London-based artist Carne Griffiths has a new body of work currently touring as part of a group show in Hong Kong called Trailblazers curated by Coates & Scarry. The multi-layered portraits include Griffiths’ trademark floral and geometric flourishes made from coffee, tea, ink, brandy, and vodka. To accompany the exhibition the artist also produced a new set of limited-edition postcards available through Etsy (where you can also see these at a much higher resolution).
Artist Jeongmoon Choi uses light and thread to create amazing installations that play with aspects of perspective and illusion. Reminiscent of something produced at a laser light show, her fields of three-dimensional lines are installed in place and lit with ultraviolet light to create interactive environments. Choi currently has a solo show at Gallerie Laurent Mueller in Paris through January 26th. You can see much more of her work via her website and on Facebook. (via my modern met)
I’m going to take a moment to interrupt your normal/art design programming with this absurd video from a gentleman named Sean Wilson who discovered an enormous egg amongst the daily collection of eggs from his chicken coop. As a person who grew up on a farm with dozens of chickens, I’m no stranger to cracking open large eggs to discover multiple yolks or other, erm, unexpected oddities. But in years of collecting eggs I’ve never seen anything quite like this. Don’t miss this great back and forth banter between the dad and the off-screen child. I so hope this isn’t a hoax. (via reddit)
Update:Kottke found some more information about the exceedingly rare double egg courtesy of NewScientist which explains how a fully formed egg is pushed back into the ovary, where another egg forms around it.
When first viewing the artwork of Shintaro Ohata up close it appears the scenes are made from simple oil paints, but take a step back and you’re in for a surprise. Each piece is actually a hybrid of painted canvas and sculpture that blend almost flawlessly in color and texture to create a single image. The cinematic figures are sculpted from polystyrene while the backgrounds are made from traditional painting techniques. Via his artist statement:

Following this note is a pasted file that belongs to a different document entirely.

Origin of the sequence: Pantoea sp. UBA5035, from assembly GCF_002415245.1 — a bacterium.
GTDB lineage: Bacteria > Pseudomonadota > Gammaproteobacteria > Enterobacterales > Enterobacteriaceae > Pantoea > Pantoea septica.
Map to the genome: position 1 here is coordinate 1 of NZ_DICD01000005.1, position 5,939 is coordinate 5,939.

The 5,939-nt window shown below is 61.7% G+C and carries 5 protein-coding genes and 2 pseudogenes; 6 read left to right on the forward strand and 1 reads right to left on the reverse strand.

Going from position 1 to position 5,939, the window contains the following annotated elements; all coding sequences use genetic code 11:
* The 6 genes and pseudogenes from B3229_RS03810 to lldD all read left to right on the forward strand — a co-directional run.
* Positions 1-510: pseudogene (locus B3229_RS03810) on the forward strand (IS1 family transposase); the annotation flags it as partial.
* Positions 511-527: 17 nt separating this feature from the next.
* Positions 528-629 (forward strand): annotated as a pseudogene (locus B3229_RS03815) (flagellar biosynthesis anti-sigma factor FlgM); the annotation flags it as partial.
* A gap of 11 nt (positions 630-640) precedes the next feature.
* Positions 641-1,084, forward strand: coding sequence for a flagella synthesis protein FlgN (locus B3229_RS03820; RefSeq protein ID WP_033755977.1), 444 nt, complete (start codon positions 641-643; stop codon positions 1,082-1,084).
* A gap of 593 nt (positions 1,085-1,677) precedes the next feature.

Shintaro Ohata is an artist who depicts little things in everyday life like scenes of a movie and captures all sorts of light in his work with a unique touch: convenience stores at night, city roads on rainy day and fast-food shops at dawn etc. His paintings show us ordinary sceneries as dramas. He is also known for his characteristic style; placing sculptures in front of paintings, and shows them as one work, a combination of 2-D and 3-D world. He says that it all started from when he wondered “I could bring the atmosphere or dynamism of my paintings with a more different way if I place sculptures in front of paintings”. Many viewers tend to assume that there is a light source set into his work itself because of the strong expression of lights in his sculpture.
With the launch of a wonderful new app as well as a slight website redesign, Flickr has seen a tremendous influx in usage over the past few weeks. I couldn’t be happier as it’s been my favorite photo site for years and I’m really hoping Marissa Mayer continues to throw available resources at the service. Here are nine of my favorite images seen on Flickr over the last two weeks. Check out hundreds of previous photos by looking at the Flickr Finds tag.
LA-based photographer and composer Felix Salazar recently captured some wonderful macro photos of several inhabitants in his salt water aquariums. The shocking variety of color makes the coral look like digital renderings, but Salazar assures me each is a unique photo selected from hundreds of attempts to get just the right shot as he experimented with focus and light. You can see many more on his website. (via my modern met)
Inspired by Gothic and Islamic architecture artist Eric Standley constructs intricate stained glass windows from numerous sheets of laser cut paper. His most recent work, Either Or Arch 5.1 (top), is made from over 100 sheets alone. See much more of his work in his artworks gallery. (via laughing squid)
Artist and camouflage extraordinaire Liu Bolin just opened a new exhibition at Galerie Paris-Beijing in Paris featuring a number of new works that depict the artist perfectly hidden amongst urban backdrops. Remarkably the effect is achieved without the use of special effects or Photoshop, rather Bolin is painstakingly painted head-to-toe by a group of assistants using photographs of the area behind him as a guide. “My intention was not to disappear in the environment but instead to let the environment take possession of me”, he says. Bolin’s intent is not to simply hide himself as an individual but suggests the works are statement regarding damage caused by economic and urban development. The show runs through March 10th. (via designboom)